While the more imaginative amongst us may picture “the future of food” as eco-friendly lab-grown meat that tastes like chocolate, contains zero calories and represents 4 of our 5 a day, the reality is that that kind of food utopia ain’t coming anytime soon. However, more feasible is that the buzzing meal kit industry will continue to thrive and begin feeding even more and more of us. Let’s take a look.
Meal Kits – The Full Lowdown
If you are new to the concept, meal kits are essentially food subscription boxes that get sent right to your door. They contain all of the perfectly measured ingredients you need to make a meal, along with an easy-to-follow recipe sheet. Meal kits come in all shapes and sizes, from low calorie and weight watchers varieties to vegan and even keto ones. Meal kit subscriptions can be tailored to feed singletons or entire families and generally, a pack will contain between 2 – 5 meals per week.
They are proving especially busy in North America and Western Europe where working families and busy single professionals need some help eating healthily. However, the market is also growing in Australia and the more affluent parts of South Asia. They are proving particularly popular amongst the nouveau-riche hustling hard in the tech sector.
The biggest meal kit company globally is Hello Fresh who now serves more than 7 million customers worldwide, and some other big names are Freshly and HomeChef. While companies like Hello Fresh now feed hungry mouths in 11 different countries, some stick to one country or even particular states or regions.
The Advantages of Meal Kits
Meal Kits have proven very popular with those who struggle to find the time both to cook and to plan and shop for meals. Perhaps Meal Kits’s single most significant advantage is that somebody else does all of the thinking and shopping for you, saving untold time and energy.
With a big emphasis on fresh ingredients and balanced recipes, they also make it easier to eat healthily. If you want to get more veg in your diet or lose some weight, a meal kit subscription can be individually tailored to your needs. They are a lot healthier than relying on take-outs and oven-meals and are also, on balance, more environmentally friendly in terms of packaging waste (though we will touch on this further in this post).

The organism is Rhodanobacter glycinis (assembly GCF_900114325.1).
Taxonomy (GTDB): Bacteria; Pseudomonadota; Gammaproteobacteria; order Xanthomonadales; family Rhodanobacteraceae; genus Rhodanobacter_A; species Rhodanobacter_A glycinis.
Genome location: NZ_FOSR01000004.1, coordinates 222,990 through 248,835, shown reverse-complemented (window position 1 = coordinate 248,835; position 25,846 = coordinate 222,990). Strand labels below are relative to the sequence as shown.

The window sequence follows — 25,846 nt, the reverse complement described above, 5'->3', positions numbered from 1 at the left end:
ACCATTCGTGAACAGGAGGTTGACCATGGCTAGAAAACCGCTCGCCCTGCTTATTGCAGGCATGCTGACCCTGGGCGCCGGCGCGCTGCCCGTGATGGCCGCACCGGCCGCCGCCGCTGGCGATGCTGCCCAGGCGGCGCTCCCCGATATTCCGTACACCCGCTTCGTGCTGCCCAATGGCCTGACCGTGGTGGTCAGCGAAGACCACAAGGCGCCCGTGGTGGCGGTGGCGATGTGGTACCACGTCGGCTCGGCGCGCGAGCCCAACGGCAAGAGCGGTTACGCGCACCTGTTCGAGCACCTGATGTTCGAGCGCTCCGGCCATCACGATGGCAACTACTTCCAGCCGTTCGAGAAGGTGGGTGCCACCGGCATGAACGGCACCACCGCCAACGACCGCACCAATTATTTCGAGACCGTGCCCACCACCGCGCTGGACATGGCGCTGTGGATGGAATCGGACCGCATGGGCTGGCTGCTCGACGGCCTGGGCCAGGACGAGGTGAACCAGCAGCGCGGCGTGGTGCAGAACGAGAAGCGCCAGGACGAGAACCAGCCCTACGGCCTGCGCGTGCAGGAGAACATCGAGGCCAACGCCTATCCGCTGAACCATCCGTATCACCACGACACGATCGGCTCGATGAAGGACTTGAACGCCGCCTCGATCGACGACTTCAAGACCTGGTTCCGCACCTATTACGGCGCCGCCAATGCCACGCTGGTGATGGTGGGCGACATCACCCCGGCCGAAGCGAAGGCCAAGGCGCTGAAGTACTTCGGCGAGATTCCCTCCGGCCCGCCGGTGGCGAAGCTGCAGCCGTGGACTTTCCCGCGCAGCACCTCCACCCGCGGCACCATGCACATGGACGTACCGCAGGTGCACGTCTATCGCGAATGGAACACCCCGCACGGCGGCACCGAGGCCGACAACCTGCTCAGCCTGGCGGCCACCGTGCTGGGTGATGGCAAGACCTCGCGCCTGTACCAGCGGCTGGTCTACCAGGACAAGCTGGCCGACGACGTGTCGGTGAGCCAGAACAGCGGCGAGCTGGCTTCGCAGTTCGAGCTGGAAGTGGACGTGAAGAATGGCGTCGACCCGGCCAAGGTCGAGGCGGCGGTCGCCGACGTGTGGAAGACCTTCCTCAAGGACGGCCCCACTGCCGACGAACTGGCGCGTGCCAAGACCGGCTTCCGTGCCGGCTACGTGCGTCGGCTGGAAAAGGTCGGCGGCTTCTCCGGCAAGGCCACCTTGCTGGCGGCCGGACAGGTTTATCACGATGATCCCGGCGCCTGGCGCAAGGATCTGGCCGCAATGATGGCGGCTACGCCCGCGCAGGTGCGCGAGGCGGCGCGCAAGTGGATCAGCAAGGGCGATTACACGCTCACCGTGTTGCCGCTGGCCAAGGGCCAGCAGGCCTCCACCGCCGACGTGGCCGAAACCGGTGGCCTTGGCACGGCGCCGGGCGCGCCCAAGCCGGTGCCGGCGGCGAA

Meal kits are also a big hit with lousy cooks as their easy-to-follow recipe sheets are kind of hard even for terrible chefs to mess up!
How It Works
While every provider is a little different, the business model of meal kit companies is broadly very similar. Customers sign up to a plan and state how many meals they want to be delivered per week and how many people they need to feed. For example, you can have 2 meals sent just for yourself, or you can have 5 meals sent to provide you, your husband and 4 growing kids. Once you sign up, make your payment and place your order, your first food box generally arrives within a few working days. Once you’re signed up, you will keep receiving a new package of fresh goodness each week until you cancel.
The cost per meal varies depending on which company you use and your subscription. Scale of economies dictates that the more meals you order per week, the cheaper they work out individually. When I was signed up to Hello Fresh, we paid around $5 per portion for 4 meals per week.
If you were to go out and shop for the ingredients yourself, you could do it for a lot cheaper, but of course, your money is going towards the logistics of postage and packaging and paying for the service.
All in all, customer satisfaction in the sector is growing, and a recent poll confirmed that HelloFresh’s satisfaction score increased to 26, giving it the edge over its rival BlueApron, whose score bucked the industry trend and dropped to 13.
Difficulties of Meal Kit Companies
Despite an ever-increasing market share and growing customer demand, the meal kit industry is harsh. HelloFresh is currently not profitable despite considerable growth and customer satisfaction, and as we saw, BlueApron has seen a dip in its approval rating and its customer base.
A big problem faced by Meal Kit companies in the short customer lifespan. Many households are open to giving Meal Kits a try, but few tend to keep their subscription for too long. One reason is that despite making reasonable attempts to mix up the weekly menu and keep the ideas as fresh as the ingredients, the reality is that Meal Kits get kind of repetitive; I ate more sweet corn and more lentils in my 1-month using Meal Kits than in the entire previous year.
There are also logistical difficulties, and in 2021, several providers were hit by the HGV driver shortages and supply chain issues.
Another challenge faced by the sector is that the excessive use of packaging tends to “turn off” a lot of their environmentally friendly middle-income customers. While a lot of the packaging used is recyclable, there is still work to be done, and the industry knows it.
Still, despite the challenges and limitations of Meal Kit providers, according to Meal Kits Canada, the industry kept growing month on month throughout 2021, even as supermarkets and restaurants reopened post lockdown.
The Bottom Line
On balance, the Meal Kit industry has a lot of reasons to be optimistic. The world doesn’t seem to be slowing down anytime soon, and as long as there are hungry, busy people to feed, Meal Kits will be in demand. Ultimately, the industry is still in its relative infancy and can only improve and refine itself over the years to come. Indeed, some commentators have even projected the market to grow by over £11 billion between now and 2025, which suggests that HelloFresh, Freshbox and HomeChef can hope to be feeding more and more of us.